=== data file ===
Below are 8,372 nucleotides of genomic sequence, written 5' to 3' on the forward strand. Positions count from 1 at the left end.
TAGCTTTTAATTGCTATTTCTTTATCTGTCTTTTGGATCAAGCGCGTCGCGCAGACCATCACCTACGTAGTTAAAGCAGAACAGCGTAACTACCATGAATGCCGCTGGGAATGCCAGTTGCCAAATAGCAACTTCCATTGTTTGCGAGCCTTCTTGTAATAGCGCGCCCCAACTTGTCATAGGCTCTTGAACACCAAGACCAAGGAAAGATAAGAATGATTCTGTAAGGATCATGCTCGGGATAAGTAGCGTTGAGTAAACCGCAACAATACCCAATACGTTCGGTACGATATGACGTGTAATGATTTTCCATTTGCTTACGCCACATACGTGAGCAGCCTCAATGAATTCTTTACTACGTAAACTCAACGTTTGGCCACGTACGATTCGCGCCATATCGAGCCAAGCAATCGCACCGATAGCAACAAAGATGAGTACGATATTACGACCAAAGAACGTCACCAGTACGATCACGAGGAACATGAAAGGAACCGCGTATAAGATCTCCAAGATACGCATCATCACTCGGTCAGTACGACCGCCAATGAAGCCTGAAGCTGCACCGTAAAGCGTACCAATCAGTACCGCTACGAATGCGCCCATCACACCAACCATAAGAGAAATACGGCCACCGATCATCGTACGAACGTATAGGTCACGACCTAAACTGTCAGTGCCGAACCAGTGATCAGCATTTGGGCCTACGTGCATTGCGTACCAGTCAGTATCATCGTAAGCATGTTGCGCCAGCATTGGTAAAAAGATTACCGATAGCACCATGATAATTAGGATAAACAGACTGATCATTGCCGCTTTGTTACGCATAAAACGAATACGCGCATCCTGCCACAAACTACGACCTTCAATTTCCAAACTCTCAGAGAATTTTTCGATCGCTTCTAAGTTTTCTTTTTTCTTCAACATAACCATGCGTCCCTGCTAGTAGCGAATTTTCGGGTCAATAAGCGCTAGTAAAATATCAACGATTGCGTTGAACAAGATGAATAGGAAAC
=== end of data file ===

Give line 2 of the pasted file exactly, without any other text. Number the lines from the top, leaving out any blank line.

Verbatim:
TAGCTTTTAATTGCTATTTCTTTATCTGTCTTTTGGATCAAGCGCGTCGCGCAGACCATCACCTACGTAGTTAAAGCAGAACAGCGTAACTACCATGAATGCCGCTGGGAATGCCAGTTGCCAAATAGCAACTTCCATTGTTTGCGAGCCTTCTTGTAATAGCGCGCCCCAACTTGTCATAGGCTCTTGAACACCAAGACCAAGGAAAGATAAGAATGATTCTGTAAGGATCATGCTCGGGATAAGTAGCGTTGAGTAAACCGCAACAATACCCAATACGTTCGGTACGATATGACGTGTAATGATTTTCCATTTGCTTACGCCACATACGTGAGCAGCCTCAATGAATTCTTTACTACGTAAACTCAACGTTTGGCCACGTACGATTCGCGCCATATCGAGCCAAGCAATCGCACCGATAGCAACAAAGATGAGTACGATATTACGACCAAAGAACGTCACCAGTACGATCACGAGGAACATGAAAGGAACCGCGTATAAGATCTCCAAGATACGCATCATCACTCGGTCAGTACGACCGCCAATGAAGCCTGAAGCTGCACCGTAAAGCGTACCAATCAGTACCGCTACGAATGCGCCCATCACACCAACCATAAGAGAAATACGGCCACCGATCATCGTACGAACGTATAGGTCACGACCTAAACTGTCAGTGCCGAACCAGTGATCAGCATTTGGGCCTACGTGCATTGCGTACCAGTCAGTATCATCGTAAGCATGTTGCGCCAGCATTGGTAAAAAGATTACCGATAGCACCATGATAATTAGGATAAACAGACTGATCATTGCCGCTTTGTTACGCATAAAACGAATACGCGCATCCTGCCACAAACTACGACCTTCAATTTCCAAACTCTCAGAGAATTTTTCGATCGCTTCTAAGTTTTCTTTTTTCTTCAACATAACCATGCGTCCCTGCTAGTAGCGAATTTTCGGGTCAATAAGCGCTAGTAAAATATCAACGATTGCGTTGAACAAGATGAATAGGAAAC